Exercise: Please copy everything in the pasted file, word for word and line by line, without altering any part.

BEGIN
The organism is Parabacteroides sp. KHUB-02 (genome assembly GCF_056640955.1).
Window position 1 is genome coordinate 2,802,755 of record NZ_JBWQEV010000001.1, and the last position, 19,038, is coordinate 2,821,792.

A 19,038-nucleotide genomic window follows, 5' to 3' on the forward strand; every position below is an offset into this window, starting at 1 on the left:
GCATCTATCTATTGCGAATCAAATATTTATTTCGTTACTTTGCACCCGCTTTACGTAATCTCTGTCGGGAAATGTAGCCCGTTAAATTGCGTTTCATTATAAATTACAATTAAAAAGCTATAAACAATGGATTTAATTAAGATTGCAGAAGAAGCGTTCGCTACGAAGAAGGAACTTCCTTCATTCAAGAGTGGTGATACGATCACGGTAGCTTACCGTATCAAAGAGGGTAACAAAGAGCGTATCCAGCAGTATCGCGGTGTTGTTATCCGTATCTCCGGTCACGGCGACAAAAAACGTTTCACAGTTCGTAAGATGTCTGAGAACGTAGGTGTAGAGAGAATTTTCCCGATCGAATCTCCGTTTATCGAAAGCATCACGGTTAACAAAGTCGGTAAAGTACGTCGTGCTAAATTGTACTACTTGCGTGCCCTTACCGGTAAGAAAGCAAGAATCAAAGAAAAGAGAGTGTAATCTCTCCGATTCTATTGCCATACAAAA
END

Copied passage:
The organism is Parabacteroides sp. KHUB-02 (genome assembly GCF_056640955.1).
Window position 1 is genome coordinate 2,802,755 of record NZ_JBWQEV010000001.1, and the last position, 19,038, is coordinate 2,821,792.

A 19,038-nucleotide genomic window follows, 5' to 3' on the forward strand; every position below is an offset into this window, starting at 1 on the left:
GCATCTATCTATTGCGAATCAAATATTTATTTCGTTACTTTGCACCCGCTTTACGTAATCTCTGTCGGGAAATGTAGCCCGTTAAATTGCGTTTCATTATAAATTACAATTAAAAAGCTATAAACAATGGATTTAATTAAGATTGCAGAAGAAGCGTTCGCTACGAAGAAGGAACTTCCTTCATTCAAGAGTGGTGATACGATCACGGTAGCTTACCGTATCAAAGAGGGTAACAAAGAGCGTATCCAGCAGTATCGCGGTGTTGTTATCCGTATCTCCGGTCACGGCGACAAAAAACGTTTCACAGTTCGTAAGATGTCTGAGAACGTAGGTGTAGAGAGAATTTTCCCGATCGAATCTCCGTTTATCGAAAGCATCACGGTTAACAAAGTCGGTAAAGTACGTCGTGCTAAATTGTACTACTTGCGTGCCCTTACCGGTAAGAAAGCAAGAATCAAAGAAAAGAGAGTGTAATCTCTCCGATTCTATTGCCATACAAAA